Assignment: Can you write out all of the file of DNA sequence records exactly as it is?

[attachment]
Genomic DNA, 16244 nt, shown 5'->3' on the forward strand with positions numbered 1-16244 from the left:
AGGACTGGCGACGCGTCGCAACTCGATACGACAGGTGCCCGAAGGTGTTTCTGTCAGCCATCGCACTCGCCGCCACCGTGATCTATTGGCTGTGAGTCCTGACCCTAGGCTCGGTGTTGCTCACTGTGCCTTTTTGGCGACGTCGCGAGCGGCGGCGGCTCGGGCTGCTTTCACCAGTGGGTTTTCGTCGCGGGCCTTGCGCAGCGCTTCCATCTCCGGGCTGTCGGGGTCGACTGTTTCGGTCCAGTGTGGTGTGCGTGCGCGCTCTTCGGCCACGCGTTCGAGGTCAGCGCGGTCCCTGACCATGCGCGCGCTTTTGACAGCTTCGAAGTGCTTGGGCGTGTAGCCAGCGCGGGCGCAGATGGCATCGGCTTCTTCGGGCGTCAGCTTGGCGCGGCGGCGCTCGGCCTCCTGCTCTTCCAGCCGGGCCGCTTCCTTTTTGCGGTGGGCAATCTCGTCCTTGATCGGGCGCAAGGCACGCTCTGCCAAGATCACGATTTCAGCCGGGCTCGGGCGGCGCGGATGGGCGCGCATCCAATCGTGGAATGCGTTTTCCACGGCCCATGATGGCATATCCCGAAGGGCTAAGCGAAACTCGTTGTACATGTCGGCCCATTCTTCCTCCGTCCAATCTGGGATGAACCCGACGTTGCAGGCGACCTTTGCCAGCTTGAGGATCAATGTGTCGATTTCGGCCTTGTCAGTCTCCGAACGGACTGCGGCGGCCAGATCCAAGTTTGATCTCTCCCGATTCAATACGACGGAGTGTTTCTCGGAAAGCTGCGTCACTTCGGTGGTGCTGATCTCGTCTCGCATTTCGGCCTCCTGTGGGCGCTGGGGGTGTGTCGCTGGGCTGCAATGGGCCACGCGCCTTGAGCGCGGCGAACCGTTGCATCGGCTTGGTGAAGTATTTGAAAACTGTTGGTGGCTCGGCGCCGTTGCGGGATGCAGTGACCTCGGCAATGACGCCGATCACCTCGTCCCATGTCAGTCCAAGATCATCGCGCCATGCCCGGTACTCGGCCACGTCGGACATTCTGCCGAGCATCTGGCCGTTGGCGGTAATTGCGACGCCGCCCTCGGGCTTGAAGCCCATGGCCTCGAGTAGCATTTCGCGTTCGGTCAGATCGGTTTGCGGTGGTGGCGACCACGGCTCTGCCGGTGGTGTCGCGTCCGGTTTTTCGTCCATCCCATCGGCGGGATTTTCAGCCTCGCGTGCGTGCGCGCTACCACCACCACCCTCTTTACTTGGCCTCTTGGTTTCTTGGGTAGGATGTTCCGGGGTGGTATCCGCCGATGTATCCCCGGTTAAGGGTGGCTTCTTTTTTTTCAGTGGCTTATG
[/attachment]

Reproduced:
Genomic DNA, 16244 nt, shown 5'->3' on the forward strand with positions numbered 1-16244 from the left:
AGGACTGGCGACGCGTCGCAACTCGATACGACAGGTGCCCGAAGGTGTTTCTGTCAGCCATCGCACTCGCCGCCACCGTGATCTATTGGCTGTGAGTCCTGACCCTAGGCTCGGTGTTGCTCACTGTGCCTTTTTGGCGACGTCGCGAGCGGCGGCGGCTCGGGCTGCTTTCACCAGTGGGTTTTCGTCGCGGGCCTTGCGCAGCGCTTCCATCTCCGGGCTGTCGGGGTCGACTGTTTCGGTCCAGTGTGGTGTGCGTGCGCGCTCTTCGGCCACGCGTTCGAGGTCAGCGCGGTCCCTGACCATGCGCGCGCTTTTGACAGCTTCGAAGTGCTTGGGCGTGTAGCCAGCGCGGGCGCAGATGGCATCGGCTTCTTCGGGCGTCAGCTTGGCGCGGCGGCGCTCGGCCTCCTGCTCTTCCAGCCGGGCCGCTTCCTTTTTGCGGTGGGCAATCTCGTCCTTGATCGGGCGCAAGGCACGCTCTGCCAAGATCACGATTTCAGCCGGGCTCGGGCGGCGCGGATGGGCGCGCATCCAATCGTGGAATGCGTTTTCCACGGCCCATGATGGCATATCCCGAAGGGCTAAGCGAAACTCGTTGTACATGTCGGCCCATTCTTCCTCCGTCCAATCTGGGATGAACCCGACGTTGCAGGCGACCTTTGCCAGCTTGAGGATCAATGTGTCGATTTCGGCCTTGTCAGTCTCCGAACGGACTGCGGCGGCCAGATCCAAGTTTGATCTCTCCCGATTCAATACGACGGAGTGTTTCTCGGAAAGCTGCGTCACTTCGGTGGTGCTGATCTCGTCTCGCATTTCGGCCTCCTGTGGGCGCTGGGGGTGTGTCGCTGGGCTGCAATGGGCCACGCGCCTTGAGCGCGGCGAACCGTTGCATCGGCTTGGTGAAGTATTTGAAAACTGTTGGTGGCTCGGCGCCGTTGCGGGATGCAGTGACCTCGGCAATGACGCCGATCACCTCGTCCCATGTCAGTCCAAGATCATCGCGCCATGCCCGGTACTCGGCCACGTCGGACATTCTGCCGAGCATCTGGCCGTTGGCGGTAATTGCGACGCCGCCCTCGGGCTTGAAGCCCATGGCCTCGAGTAGCATTTCGCGTTCGGTCAGATCGGTTTGCGGTGGTGGCGACCACGGCTCTGCCGGTGGTGTCGCGTCCGGTTTTTCGTCCATCCCATCGGCGGGATTTTCAGCCTCGCGTGCGTGCGCGCTACCACCACCACCCTCTTTACTTGGCCTCTTGGTTTCTTGGGTAGGATGTTCCGGGGTGGTATCCGCCGATGTATCCCCGGTTAAGGGTGGCTTCTTTTTTTTCAGTGGCTTATG